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Subdeacon Joe

It's Kosher

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https://www.haaretz.com/us-news/.premium.MAGAZINE-the-rabbi-deploying-to-afghanistan-with-his-elite-u-s-army-battalion-1.6937477?fbclid=IwAR2lyd8DY33DuUHQyZOmP8nVkxy6EMCBPO7_3dXMAIhXk7dD49fqsC8TKEY

 

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And now you’re attached to Apache attack helicopters. Tell me about your unit.

“I’m the rabbi of the 1st Battalion of the 229th Aviation Regiment. It is a highly decorated unit, well known from both World War II and Vietnam. It’s an attack team that gets attached to any forward units with the AH-64 Apache attack helicopter. That’s our platform for providing support for ground troops. Everyone trains like infantry, though we have line units and we have pilots. We have something like 800 people, including ground troops, pilots, fuelers, mechanics, maintenance or what have you.” As chaplain, he may be deployed with U.S. Army forces on missions abroad, he says.

 

What’s the function of the chaplain?

“The chaplain does anything that the soldier does – except that in the U.S. Army, we’re noncombatants. So we’re not meant to take offensive positions or attack targets. As part of the command staff, we’re there to support our unit, but whatever our soldiers do – if they’re training in techniques to evade the enemy, or digging foxholes, doing surveillance and things like that – we have to be nested within the unit, and not be a burden or slow it down.

“During routine periods, we are there to provide support for everyone who’s on the ground, to offer the commander religious counsel and provide support for the soldiers emotionally, mentally, morally. All 800 soldiers have free access to your office. People tell you about personal issues that are bothering them.”

What’s the philosophy behind that, and why would a non-Jew choose to consult a Jewish rabbi? There must be a military psychologist on the base.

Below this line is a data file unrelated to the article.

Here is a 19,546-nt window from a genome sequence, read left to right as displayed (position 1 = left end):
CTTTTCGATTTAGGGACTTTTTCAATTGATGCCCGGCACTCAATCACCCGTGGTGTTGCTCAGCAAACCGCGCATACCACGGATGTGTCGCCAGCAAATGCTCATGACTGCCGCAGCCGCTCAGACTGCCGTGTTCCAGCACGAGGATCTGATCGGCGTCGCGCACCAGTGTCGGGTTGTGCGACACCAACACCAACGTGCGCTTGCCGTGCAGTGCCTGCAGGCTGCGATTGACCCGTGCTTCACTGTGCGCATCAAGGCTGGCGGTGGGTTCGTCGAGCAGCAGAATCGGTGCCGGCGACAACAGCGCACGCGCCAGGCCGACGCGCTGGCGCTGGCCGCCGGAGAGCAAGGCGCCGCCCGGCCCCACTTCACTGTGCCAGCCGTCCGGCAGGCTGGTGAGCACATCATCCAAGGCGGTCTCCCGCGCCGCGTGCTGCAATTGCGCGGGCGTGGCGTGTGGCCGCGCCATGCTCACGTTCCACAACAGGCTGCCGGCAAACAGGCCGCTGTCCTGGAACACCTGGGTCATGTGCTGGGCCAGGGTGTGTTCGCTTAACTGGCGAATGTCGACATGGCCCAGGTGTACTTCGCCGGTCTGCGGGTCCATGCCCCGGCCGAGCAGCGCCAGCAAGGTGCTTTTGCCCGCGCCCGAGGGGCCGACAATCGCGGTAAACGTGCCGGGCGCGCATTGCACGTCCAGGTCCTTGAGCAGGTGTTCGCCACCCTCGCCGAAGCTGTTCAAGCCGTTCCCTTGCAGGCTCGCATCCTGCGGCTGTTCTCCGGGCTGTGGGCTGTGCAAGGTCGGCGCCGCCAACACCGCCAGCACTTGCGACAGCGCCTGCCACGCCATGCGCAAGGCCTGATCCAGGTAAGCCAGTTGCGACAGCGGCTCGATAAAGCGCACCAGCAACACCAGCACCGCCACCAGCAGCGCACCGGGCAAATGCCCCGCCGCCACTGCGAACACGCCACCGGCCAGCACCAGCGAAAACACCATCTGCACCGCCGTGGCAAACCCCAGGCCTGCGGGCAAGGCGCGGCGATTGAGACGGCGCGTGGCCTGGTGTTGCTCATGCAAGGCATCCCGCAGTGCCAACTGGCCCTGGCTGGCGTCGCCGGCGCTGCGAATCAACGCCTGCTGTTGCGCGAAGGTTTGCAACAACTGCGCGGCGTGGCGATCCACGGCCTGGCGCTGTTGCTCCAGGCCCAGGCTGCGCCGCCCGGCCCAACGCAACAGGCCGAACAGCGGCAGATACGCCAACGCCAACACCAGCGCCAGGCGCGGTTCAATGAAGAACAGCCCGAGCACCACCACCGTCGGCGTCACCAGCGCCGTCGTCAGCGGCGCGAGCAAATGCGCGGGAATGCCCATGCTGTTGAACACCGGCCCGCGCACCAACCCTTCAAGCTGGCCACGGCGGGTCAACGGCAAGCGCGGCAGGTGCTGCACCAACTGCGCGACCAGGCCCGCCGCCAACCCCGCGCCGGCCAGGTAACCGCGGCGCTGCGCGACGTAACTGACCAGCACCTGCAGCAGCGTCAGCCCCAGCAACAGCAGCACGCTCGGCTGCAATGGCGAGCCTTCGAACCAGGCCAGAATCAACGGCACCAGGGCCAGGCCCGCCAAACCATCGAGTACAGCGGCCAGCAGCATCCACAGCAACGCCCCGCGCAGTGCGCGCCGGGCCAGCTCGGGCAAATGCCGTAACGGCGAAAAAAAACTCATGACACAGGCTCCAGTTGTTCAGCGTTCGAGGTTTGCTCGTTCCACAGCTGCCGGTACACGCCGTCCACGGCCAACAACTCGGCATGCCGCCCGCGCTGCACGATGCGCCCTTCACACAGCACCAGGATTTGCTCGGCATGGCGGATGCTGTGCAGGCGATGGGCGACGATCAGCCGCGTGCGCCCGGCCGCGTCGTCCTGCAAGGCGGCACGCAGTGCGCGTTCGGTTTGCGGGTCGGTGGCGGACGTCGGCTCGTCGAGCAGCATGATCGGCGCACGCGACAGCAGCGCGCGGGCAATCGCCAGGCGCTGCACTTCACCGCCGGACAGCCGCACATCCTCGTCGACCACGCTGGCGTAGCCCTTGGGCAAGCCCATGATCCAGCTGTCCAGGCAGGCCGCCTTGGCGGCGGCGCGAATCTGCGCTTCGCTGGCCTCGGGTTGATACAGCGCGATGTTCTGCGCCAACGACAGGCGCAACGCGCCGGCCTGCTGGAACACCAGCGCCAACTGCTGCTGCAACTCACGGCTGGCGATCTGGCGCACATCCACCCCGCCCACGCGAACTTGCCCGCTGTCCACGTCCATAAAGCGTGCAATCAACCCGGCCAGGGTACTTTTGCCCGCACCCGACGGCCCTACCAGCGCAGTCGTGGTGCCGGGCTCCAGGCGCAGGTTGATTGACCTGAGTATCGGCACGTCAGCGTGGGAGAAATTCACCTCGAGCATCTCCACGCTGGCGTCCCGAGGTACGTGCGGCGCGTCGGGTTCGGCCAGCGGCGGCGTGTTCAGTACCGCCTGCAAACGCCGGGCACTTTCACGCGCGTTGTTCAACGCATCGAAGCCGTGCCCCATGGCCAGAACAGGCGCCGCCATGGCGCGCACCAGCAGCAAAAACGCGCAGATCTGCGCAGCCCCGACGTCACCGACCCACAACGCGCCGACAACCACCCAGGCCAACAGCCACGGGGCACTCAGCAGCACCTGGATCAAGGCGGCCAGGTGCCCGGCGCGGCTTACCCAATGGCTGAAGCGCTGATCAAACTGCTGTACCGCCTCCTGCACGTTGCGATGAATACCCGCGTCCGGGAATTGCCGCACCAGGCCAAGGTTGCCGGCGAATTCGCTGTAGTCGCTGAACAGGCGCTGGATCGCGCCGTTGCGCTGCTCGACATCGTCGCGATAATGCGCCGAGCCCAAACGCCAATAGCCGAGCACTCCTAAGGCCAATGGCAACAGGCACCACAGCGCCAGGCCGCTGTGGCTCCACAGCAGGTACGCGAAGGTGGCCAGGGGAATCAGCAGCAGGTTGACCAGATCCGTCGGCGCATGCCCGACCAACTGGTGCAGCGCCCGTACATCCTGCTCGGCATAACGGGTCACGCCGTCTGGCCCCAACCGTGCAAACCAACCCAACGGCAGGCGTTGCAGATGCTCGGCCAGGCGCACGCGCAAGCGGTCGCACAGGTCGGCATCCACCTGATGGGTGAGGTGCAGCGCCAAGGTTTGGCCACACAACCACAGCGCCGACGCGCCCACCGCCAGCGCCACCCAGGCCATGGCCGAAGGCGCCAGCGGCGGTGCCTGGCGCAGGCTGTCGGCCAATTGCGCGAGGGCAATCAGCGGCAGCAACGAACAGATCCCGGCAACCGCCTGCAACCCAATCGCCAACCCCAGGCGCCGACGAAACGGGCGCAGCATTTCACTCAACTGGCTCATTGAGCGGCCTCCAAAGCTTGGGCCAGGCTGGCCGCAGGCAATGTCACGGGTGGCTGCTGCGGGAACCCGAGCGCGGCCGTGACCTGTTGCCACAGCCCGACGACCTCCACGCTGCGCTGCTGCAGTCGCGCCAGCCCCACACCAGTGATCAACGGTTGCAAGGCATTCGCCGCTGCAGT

“The military is interested in mission readiness. If you’re not squared away at home, how great a warrior could you be? The goal is to ensure that soldiers are well cared for, and that they’re coming from a good, supportive place. They know that anything that happens within our environment is kept completely confidential. Even in court, I’m not allowed to disclose anything that they speak to me about. Some might go to a therapist – which I am not – but others will come to me because, as a chaplain, you are ‘boots on the ground’ with your soldiers, you do PT [physical training] with them, you exercise with them. So they know you, and also the word may have gotten around a bit that I have been able to help soldiers.”

 

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The beard is a bit different, but he is certainly not the first military rabbi in the U.S. Armed Forces.  For example, Navy Chaplains Rabbi Lt. Cdr. Edgar Siskin served with the 1st MarDiv on Guadalcanal and Pelaleu during WWII. Rabbi Earl Stone also served on Guadalcanal with the Marines.  Rabbi Roland B. Gittelsohn was the 5th MarDiv Jewish chaplain on Iwo Jima. He was the first Jewish chaplain appointed by the Marine Corps.

 

Of course, all military chaplains, especially nowadays, will minister to whoever needs their services, in garrison or on the battlefield.  Bless them! :FlagAm:

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8 hours ago, Four-Eyed Buck,SASS #14795 said:

The Middle East could be a rough assignment for a Rabbi:blush:

Judaism originated in the ME..........-_-

OLG

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